|Publication number||US5918672 A|
|Application number||US 08/853,019|
|Publication date||Jul 6, 1999|
|Filing date||May 8, 1997|
|Priority date||May 8, 1997|
|Also published as||CA2227458A1, CA2227458C, DE19817643A1|
|Publication number||08853019, 853019, US 5918672 A, US 5918672A, US-A-5918672, US5918672 A, US5918672A|
|Inventors||Howard T. McConnell, Robert D. Whitworth|
|Original Assignee||Mcconnell; Howard T., Whitworth; Robert D.|
|Export Citation||BiBTeX, EndNote, RefMan|
|Patent Citations (4), Non-Patent Citations (2), Referenced by (9), Classifications (4), Legal Events (7)|
|External Links: USPTO, USPTO Assignment, Espacenet|
This invention relates to well screens generally, and in particular, to shrouds that are a common part of a well screen assembly. Shrouds are used to protect the screens that actually filter the solid particles, such as sand, from the fluid being produced by an oil and/or gas well. Shrouds also keep the screens from being damaged as the well screen assembly is being connected in a production pipe string and as it runs into the well bore of an oil or gas well. Shrouds also serve to connect the screen in the production string.
Heretofore, shrouds were simply pipe joints having perforated walls. This allowed the well fluid and any entrained solids to flow through the perforations and impinge directly on the inner well screen. In high production wells and particularly a well producing a substantial amount of gas with entrained sand, the entrained sand could cut through a well screen in a short period of time.
It is an object of this invention to provide a shroud for a well screen with specially designed openings that cause the well fluid flowing through the openings to form a vortex in the opening so that the fluid enters the annulus between the shroud and the screen in a direction generally parallel to the annulus thereby reducing substantially the tendency of the fluid to erode or cut away the screen.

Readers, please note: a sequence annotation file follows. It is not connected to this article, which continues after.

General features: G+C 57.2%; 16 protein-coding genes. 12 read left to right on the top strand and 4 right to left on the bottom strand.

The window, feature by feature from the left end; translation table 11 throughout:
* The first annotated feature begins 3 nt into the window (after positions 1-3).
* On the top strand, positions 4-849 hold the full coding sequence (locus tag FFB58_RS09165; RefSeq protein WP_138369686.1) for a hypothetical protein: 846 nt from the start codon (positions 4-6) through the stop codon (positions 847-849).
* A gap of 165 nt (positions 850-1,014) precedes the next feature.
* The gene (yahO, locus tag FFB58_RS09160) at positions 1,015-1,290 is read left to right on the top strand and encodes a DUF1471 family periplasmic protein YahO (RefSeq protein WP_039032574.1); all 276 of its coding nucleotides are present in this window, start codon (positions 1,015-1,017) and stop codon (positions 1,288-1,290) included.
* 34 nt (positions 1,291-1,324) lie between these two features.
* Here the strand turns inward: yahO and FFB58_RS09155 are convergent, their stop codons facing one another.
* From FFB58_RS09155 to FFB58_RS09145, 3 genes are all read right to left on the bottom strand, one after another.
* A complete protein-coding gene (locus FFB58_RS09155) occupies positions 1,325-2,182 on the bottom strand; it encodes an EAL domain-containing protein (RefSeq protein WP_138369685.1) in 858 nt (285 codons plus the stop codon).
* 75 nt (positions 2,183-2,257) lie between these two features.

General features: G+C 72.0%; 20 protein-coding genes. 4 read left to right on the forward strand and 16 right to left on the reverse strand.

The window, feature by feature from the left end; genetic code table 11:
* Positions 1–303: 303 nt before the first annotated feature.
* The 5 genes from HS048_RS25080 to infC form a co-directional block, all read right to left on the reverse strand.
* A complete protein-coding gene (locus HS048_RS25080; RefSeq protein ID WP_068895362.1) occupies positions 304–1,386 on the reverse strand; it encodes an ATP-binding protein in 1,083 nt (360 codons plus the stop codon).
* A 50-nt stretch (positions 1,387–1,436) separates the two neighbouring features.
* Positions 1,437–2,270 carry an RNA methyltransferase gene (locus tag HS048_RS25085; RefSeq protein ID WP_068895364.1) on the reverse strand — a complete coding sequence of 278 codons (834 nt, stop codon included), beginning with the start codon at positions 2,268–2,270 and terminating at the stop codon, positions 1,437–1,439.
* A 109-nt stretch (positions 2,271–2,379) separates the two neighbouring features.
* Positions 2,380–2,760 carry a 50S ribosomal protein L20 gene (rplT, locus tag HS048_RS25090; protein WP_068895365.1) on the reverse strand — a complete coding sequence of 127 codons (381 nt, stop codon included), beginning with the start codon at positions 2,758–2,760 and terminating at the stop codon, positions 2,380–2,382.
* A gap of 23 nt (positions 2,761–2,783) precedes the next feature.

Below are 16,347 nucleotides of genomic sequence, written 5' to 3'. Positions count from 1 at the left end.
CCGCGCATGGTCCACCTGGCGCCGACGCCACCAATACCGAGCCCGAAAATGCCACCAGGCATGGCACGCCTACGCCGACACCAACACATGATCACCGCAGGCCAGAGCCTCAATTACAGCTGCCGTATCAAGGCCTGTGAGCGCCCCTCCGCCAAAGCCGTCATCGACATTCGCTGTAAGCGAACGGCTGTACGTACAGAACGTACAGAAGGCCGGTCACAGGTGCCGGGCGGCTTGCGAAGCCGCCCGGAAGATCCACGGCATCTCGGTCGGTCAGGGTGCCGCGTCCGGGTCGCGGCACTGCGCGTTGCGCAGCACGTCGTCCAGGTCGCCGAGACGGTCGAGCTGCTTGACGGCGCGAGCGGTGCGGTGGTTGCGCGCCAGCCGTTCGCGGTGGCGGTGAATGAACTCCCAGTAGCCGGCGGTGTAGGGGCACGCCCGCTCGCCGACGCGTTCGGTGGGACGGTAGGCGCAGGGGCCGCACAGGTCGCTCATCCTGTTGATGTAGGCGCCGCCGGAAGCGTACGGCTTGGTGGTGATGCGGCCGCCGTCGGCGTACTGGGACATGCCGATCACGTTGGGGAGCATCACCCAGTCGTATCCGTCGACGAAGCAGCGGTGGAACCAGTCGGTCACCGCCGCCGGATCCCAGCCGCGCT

It is another object and feature of this invention to provide a shroud for a well screen having cylindrical perforations in the wall of the shroud with a convex portion of the metal of the shroud extending into the anunlus between the shroud and the screen that combines with the circular configuration of the perforation to enhance the swirling motion of the fluid as it passes through the perforation into the annulus between the shroud and the well screen. As stated above, heretofore most well screen shrouds were simply perforated pipe joints having cylindrical perforations through which the fluid flowed at a perpendicular angle to the longitudinal axis of the screen and impinged directly on the screen. Baker-Hughes has now marketed a shroud (shown in FIG. 4), in which the well fluid passes through a rectangular opening in the screen proper at an angle perpendicular to the longitudinal axis of the screen and impinges on a flat wall positioned across the outlet to the perforation that to deflect the flow 90° so that the fluid enters the annular space between the shroud and the well screen along a line generally parallel to the longitudinal axis of the screen. In this arrangement, the flat deflecting wall suffers the erosion.
These and other objects, features, and advantages of the invention will be apparent to those skilled in the art from this specification, including the attached drawings and appended claims.